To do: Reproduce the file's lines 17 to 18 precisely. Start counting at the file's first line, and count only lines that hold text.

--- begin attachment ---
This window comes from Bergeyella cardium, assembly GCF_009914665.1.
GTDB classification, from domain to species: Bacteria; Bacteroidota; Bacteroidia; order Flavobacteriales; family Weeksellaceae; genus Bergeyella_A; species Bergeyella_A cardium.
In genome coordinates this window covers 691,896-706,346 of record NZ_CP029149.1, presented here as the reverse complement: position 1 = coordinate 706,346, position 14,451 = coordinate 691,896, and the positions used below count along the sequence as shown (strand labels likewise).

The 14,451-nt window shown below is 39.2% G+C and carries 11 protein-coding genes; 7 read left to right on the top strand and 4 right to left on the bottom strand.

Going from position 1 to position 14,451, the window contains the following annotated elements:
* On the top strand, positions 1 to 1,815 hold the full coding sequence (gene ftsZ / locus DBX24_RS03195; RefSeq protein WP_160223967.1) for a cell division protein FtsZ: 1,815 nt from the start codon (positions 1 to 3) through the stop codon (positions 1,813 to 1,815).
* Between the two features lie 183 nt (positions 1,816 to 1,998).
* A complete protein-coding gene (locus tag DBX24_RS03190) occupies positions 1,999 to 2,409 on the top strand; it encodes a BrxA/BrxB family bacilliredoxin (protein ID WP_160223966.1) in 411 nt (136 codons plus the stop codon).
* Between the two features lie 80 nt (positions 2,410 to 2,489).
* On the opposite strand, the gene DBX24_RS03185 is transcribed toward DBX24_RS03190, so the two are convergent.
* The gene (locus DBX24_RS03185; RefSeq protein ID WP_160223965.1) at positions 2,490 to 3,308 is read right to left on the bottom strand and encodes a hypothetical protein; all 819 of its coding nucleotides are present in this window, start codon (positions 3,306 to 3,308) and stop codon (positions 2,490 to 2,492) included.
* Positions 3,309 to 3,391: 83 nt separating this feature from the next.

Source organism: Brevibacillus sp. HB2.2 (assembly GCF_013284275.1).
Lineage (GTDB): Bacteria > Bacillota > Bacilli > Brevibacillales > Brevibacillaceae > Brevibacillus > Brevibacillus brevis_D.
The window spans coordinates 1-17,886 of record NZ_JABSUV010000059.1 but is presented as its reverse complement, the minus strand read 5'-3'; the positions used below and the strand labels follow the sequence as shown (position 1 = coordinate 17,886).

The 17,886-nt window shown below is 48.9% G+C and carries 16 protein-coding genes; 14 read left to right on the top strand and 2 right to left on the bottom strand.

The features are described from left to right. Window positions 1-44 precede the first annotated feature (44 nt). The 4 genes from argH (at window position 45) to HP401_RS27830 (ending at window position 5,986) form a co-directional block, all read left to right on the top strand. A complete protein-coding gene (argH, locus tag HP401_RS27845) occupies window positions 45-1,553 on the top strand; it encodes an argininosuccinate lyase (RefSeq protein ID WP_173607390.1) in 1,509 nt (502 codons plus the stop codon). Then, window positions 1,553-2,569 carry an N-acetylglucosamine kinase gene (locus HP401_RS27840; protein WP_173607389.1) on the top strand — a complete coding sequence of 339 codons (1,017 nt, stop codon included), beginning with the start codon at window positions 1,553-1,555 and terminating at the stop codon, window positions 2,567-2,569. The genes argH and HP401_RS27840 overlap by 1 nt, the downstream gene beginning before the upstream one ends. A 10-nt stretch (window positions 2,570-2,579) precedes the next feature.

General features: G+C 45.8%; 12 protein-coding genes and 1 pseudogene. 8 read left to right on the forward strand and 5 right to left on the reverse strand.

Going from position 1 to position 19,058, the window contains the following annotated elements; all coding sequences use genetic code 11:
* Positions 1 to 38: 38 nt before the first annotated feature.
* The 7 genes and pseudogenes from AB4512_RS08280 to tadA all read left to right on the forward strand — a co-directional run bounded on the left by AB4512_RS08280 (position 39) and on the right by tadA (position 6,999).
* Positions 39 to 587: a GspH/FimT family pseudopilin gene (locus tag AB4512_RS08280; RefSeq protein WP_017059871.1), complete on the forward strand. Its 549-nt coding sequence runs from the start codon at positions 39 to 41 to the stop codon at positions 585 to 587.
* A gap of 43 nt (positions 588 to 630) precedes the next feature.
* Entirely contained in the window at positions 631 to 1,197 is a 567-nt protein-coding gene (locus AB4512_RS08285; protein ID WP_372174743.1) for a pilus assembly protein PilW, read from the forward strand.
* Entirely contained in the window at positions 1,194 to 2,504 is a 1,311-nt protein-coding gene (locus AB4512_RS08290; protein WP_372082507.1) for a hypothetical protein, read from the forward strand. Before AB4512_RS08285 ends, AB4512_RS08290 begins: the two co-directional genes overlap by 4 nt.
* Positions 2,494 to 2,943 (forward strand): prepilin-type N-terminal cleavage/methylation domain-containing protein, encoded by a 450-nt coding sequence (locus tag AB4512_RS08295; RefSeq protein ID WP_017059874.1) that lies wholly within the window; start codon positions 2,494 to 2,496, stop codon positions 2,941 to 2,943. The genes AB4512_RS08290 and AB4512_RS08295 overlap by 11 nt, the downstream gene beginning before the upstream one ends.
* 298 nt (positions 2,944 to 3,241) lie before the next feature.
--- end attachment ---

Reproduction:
The features are described from left to right. Window positions 1-44 precede the first annotated feature (44 nt). The 4 genes from argH (at window position 45) to HP401_RS27830 (ending at window position 5,986) form a co-directional block, all read left to right on the top strand. A complete protein-coding gene (argH, locus tag HP401_RS27845) occupies window positions 45-1,553 on the top strand; it encodes an argininosuccinate lyase (RefSeq protein ID WP_173607390.1) in 1,509 nt (502 codons plus the stop codon). Then, window positions 1,553-2,569 carry an N-acetylglucosamine kinase gene (locus HP401_RS27840; protein WP_173607389.1) on the top strand — a complete coding sequence of 339 codons (1,017 nt, stop codon included), beginning with the start codon at window positions 1,553-1,555 and terminating at the stop codon, window positions 2,567-2,569. The genes argH and HP401_RS27840 overlap by 1 nt, the downstream gene beginning before the upstream one ends. A 10-nt stretch (window positions 2,570-2,579) precedes the next feature.

General features: G+C 45.8%; 12 protein-coding genes and 1 pseudogene. 8 read left to right on the forward strand and 5 right to left on the reverse strand.